A home is where hospitality lives


During the civil war, houses that were caught in midst of battles were transformed by need into buildings that could best serve the wounded. Because of the urgent need for shelter, water, and personal attention to wounds many homes turned into hospitals, barns into Intensive Care Units, and the resources on the compound no longer only serviced the needs of the family, but of those in need, the soldiers.

Fast forward to around the early 1900’s and you’ll find a radical named Francis Schaeffer. His philosophy was also formed around the home, and was also formed around the need of those around him. The need? People wanted answers to life concerning just about anything spiritual: Why am I here? If God is good, why does evil exist? How can God allow pain and suffering and still be a just God? Francis Schaeffer, a theologian, an artist, a pastor, and a philosopher believed that the Word of God and the inspiration of the Holy Spirit is sufficient to answer all these and more. He bravely opened his home to anyone who would want to struggle through their big questions in life, and thus birthed a theory of community that exists in many cities throughout the world, called L’Abri.

I’ve been thinking some about homes, and how they are an echo of our heavenly home. Just as my home in heaven will be perfectly God exalting, so I want my home to be. Christ exulting, brother and sister admonishing, where broken-hearts are lifted and the refreshing breath is breathed into each others sails.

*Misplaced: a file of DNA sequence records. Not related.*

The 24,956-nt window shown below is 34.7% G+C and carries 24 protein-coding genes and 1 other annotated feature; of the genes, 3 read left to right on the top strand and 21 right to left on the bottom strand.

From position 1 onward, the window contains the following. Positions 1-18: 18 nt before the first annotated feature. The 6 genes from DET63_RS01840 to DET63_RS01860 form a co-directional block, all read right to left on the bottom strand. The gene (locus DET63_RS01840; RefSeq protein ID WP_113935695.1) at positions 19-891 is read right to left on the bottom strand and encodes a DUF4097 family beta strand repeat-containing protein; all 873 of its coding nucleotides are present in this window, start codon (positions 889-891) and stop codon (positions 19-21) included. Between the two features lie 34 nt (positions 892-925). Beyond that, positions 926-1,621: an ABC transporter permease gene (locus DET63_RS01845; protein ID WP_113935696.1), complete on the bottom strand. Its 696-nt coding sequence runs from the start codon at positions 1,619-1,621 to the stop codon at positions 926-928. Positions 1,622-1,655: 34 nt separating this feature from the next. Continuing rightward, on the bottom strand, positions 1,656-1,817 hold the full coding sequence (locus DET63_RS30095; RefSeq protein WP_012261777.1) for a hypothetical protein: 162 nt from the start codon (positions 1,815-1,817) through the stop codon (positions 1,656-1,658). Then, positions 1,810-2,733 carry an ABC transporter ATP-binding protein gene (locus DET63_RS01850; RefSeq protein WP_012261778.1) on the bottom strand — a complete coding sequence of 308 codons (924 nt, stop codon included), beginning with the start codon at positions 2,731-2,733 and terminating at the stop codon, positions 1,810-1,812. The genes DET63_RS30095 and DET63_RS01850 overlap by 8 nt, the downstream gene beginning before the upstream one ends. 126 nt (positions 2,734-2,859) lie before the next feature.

Brothers and sisters, we have about 70-90 years on this earth. You don’t exist for yourself! If you think you were made for coming home to watch your TV ’til you go to sleep, your selling yourself extremely short (I’m not saying TV is bad, we just tend to not be good stewards of things that feed laziness). If you just want to go home and not be bothered by those people who want to “be up all in your business”, you may not understand the purpose of the community of Christ. I’ll close with a quote I heard recently from John Piper,

If you don’t at least have a leaning towards a desire to excercise hospitality to others, you may not have truly felt the love of Christ from the cross.”

What do you want your home to be? What do you want your home to be TO people?

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